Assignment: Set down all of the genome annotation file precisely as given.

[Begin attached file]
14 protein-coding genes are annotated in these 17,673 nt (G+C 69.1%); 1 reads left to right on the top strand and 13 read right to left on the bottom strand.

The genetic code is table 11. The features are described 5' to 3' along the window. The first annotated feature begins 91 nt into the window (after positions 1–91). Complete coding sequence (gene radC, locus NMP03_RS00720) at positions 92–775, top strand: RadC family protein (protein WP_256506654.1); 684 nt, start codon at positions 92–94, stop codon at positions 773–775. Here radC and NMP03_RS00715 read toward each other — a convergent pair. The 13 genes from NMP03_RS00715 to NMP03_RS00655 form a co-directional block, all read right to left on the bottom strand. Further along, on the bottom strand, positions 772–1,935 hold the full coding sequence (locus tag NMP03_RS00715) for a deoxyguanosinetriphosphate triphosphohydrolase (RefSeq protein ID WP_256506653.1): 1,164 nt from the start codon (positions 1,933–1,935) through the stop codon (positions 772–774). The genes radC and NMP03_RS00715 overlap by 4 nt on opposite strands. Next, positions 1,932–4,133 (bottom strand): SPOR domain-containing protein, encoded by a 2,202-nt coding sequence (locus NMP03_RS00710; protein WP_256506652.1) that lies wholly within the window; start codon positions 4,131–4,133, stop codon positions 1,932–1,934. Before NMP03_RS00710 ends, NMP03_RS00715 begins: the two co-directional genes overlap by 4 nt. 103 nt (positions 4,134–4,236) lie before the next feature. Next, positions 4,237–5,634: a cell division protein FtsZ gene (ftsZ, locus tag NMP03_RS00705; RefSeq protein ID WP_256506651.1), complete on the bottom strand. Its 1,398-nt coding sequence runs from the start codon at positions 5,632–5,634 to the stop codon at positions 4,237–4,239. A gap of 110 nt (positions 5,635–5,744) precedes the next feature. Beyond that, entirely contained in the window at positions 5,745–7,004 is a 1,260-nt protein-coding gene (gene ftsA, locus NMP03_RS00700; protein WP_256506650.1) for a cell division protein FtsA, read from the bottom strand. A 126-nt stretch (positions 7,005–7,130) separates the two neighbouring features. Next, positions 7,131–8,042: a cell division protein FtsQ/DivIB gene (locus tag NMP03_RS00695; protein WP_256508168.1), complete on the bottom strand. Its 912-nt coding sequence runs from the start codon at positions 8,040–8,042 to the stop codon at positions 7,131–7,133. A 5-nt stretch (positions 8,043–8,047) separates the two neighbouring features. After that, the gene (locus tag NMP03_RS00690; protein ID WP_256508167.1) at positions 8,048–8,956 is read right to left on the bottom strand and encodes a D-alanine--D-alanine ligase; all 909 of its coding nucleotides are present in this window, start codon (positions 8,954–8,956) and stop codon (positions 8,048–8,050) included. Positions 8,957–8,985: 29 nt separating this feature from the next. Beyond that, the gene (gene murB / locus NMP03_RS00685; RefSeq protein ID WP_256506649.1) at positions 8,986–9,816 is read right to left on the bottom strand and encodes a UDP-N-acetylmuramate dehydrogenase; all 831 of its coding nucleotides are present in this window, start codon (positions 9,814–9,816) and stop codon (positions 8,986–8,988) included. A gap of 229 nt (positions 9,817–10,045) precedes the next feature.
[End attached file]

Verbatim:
14 protein-coding genes are annotated in these 17,673 nt (G+C 69.1%); 1 reads left to right on the top strand and 13 read right to left on the bottom strand.

The genetic code is table 11. The features are described 5' to 3' along the window. The first annotated feature begins 91 nt into the window (after positions 1–91). Complete coding sequence (gene radC, locus NMP03_RS00720) at positions 92–775, top strand: RadC family protein (protein WP_256506654.1); 684 nt, start codon at positions 92–94, stop codon at positions 773–775. Here radC and NMP03_RS00715 read toward each other — a convergent pair. The 13 genes from NMP03_RS00715 to NMP03_RS00655 form a co-directional block, all read right to left on the bottom strand. Further along, on the bottom strand, positions 772–1,935 hold the full coding sequence (locus tag NMP03_RS00715) for a deoxyguanosinetriphosphate triphosphohydrolase (RefSeq protein ID WP_256506653.1): 1,164 nt from the start codon (positions 1,933–1,935) through the stop codon (positions 772–774). The genes radC and NMP03_RS00715 overlap by 4 nt on opposite strands. Next, positions 1,932–4,133 (bottom strand): SPOR domain-containing protein, encoded by a 2,202-nt coding sequence (locus NMP03_RS00710; protein WP_256506652.1) that lies wholly within the window; start codon positions 4,131–4,133, stop codon positions 1,932–1,934. Before NMP03_RS00710 ends, NMP03_RS00715 begins: the two co-directional genes overlap by 4 nt. 103 nt (positions 4,134–4,236) lie before the next feature. Next, positions 4,237–5,634: a cell division protein FtsZ gene (ftsZ, locus tag NMP03_RS00705; RefSeq protein ID WP_256506651.1), complete on the bottom strand. Its 1,398-nt coding sequence runs from the start codon at positions 5,632–5,634 to the stop codon at positions 4,237–4,239. A gap of 110 nt (positions 5,635–5,744) precedes the next feature. Beyond that, entirely contained in the window at positions 5,745–7,004 is a 1,260-nt protein-coding gene (gene ftsA, locus NMP03_RS00700; protein WP_256506650.1) for a cell division protein FtsA, read from the bottom strand. A 126-nt stretch (positions 7,005–7,130) separates the two neighbouring features. Next, positions 7,131–8,042: a cell division protein FtsQ/DivIB gene (locus tag NMP03_RS00695; protein WP_256508168.1), complete on the bottom strand. Its 912-nt coding sequence runs from the start codon at positions 8,040–8,042 to the stop codon at positions 7,131–7,133. A 5-nt stretch (positions 8,043–8,047) separates the two neighbouring features. After that, the gene (locus tag NMP03_RS00690; protein ID WP_256508167.1) at positions 8,048–8,956 is read right to left on the bottom strand and encodes a D-alanine--D-alanine ligase; all 909 of its coding nucleotides are present in this window, start codon (positions 8,954–8,956) and stop codon (positions 8,048–8,050) included. Positions 8,957–8,985: 29 nt separating this feature from the next. Beyond that, the gene (gene murB / locus NMP03_RS00685; RefSeq protein ID WP_256506649.1) at positions 8,986–9,816 is read right to left on the bottom strand and encodes a UDP-N-acetylmuramate dehydrogenase; all 831 of its coding nucleotides are present in this window, start codon (positions 9,814–9,816) and stop codon (positions 8,986–8,988) included. A gap of 229 nt (positions 9,817–10,045) precedes the next feature.